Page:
Our niece came to visit recently, and I wanted to be sure I had something perfect ready for breakfast. KellyAnne is a healthy eater, so I knew it had to be lean, light and luscious. It also had to be easy, as Kevin and I wanted to make sure we had plenty of time to take KellyAnne and Rich out to see the sights during their stay.
My mind drifted immediately back to Baked Egg Cups – portion-sized eggy cupcakes nested in lean Canadian bacon, and filled with colorful vegetables. Also low in fat, high in nutrients, and highly freezable so I could make them in advance. I did, however, want to dress them up a little. So out went the onions, peppers and mushrooms, and in came fresh, green asparagus and tangy sun-dried tomatoes. Mozzarella became crumbly goat cheese, and a few sprigs of fresh thyme added a bit of savory elegance.
Served with a fresh fruit salad and home-baked bread, these little egg cups were a big hit. We enjoyed a leisurely breakfast, then headed out for an ambling day of wandering and photo snapping.
So next time you’re expecting company, pull out this recipe and give it a try. Or, freeze some just for yourself, then heat them up when you’re in the mood for a lean, light and luscious breakfast in bed.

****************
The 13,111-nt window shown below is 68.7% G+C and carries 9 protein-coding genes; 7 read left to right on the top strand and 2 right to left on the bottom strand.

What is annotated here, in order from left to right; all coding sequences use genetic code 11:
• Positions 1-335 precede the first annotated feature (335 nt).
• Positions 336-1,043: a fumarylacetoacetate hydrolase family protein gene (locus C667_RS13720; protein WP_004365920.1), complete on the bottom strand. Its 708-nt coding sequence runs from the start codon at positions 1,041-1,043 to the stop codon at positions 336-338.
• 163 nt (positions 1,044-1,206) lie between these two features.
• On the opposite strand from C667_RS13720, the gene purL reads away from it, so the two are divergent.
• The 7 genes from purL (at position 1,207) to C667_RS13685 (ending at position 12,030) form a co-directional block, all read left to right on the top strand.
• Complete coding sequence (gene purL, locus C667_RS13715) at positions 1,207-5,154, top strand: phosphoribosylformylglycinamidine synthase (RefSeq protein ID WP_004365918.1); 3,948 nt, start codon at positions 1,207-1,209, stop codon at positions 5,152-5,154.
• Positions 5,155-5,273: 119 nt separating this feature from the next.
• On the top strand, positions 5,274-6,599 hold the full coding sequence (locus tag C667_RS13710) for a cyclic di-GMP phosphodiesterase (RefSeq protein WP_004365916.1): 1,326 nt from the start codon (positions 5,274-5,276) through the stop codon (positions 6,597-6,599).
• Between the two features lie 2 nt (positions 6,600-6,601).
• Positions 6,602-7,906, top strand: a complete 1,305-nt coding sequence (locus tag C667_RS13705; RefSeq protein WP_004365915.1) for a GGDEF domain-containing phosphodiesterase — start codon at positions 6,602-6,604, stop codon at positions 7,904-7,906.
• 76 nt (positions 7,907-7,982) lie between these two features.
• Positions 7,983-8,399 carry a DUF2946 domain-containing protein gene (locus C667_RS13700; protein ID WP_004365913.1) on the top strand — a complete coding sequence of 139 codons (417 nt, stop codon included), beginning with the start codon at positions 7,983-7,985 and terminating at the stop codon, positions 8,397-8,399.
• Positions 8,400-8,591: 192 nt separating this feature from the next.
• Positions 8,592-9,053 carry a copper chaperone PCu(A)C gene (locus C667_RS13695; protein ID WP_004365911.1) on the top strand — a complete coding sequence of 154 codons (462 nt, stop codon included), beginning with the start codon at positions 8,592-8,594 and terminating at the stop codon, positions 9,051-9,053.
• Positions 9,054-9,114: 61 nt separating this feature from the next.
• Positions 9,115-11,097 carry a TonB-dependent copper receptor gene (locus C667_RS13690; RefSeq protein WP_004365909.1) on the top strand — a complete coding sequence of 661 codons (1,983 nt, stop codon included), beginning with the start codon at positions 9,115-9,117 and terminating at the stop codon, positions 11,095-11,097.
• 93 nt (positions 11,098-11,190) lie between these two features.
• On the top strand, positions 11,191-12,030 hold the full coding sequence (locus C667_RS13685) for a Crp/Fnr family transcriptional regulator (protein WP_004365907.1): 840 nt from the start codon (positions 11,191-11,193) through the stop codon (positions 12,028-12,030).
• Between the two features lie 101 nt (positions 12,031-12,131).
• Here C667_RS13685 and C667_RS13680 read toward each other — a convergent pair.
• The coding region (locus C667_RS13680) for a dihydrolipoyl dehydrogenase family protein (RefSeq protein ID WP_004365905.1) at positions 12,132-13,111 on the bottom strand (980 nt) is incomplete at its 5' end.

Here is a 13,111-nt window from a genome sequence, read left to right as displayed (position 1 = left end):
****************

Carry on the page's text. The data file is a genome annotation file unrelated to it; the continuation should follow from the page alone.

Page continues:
12 pieces Canadian bacon (or substitute turkey or veggie bacon)
1 tablespoon olive oil
4 ounces asparagus
7 large eggs
¼ cup sun-dried tomatoes
½ cup crumbled goat cheese
2 teaspoons fresh thyme
Salt and pepper to taste
Preheat oven to 350°. Lightly spray 12-cup muffin tin with cooking spray. Place one piece of bacon in each muffin cup, arranging to fit against sides as much as possible.
Heat olive oil in a heavy saucepan over medium heat. Clean and trim asparagus, then slice into ½-inch long pieces. Add asparagus to pan and sauté until tender, about 2 to 3 minutes, stirring occasionally. Alternatively, steam or oven roast asparagus. Set aside to cool.
Crack eggs into a large bowl and beat lightly. Add sautéed asparagus, sun-dried tomatoes, goat cheese, fresh thyme, salt and pepper to beaten eggs and mix thoroughly. Pour mixture evenly into muffin tins. Bake 30 to 35 minutes until cooked through (test with toothpick). Cool slightly before removing from tin.
Makes 12 egg cups.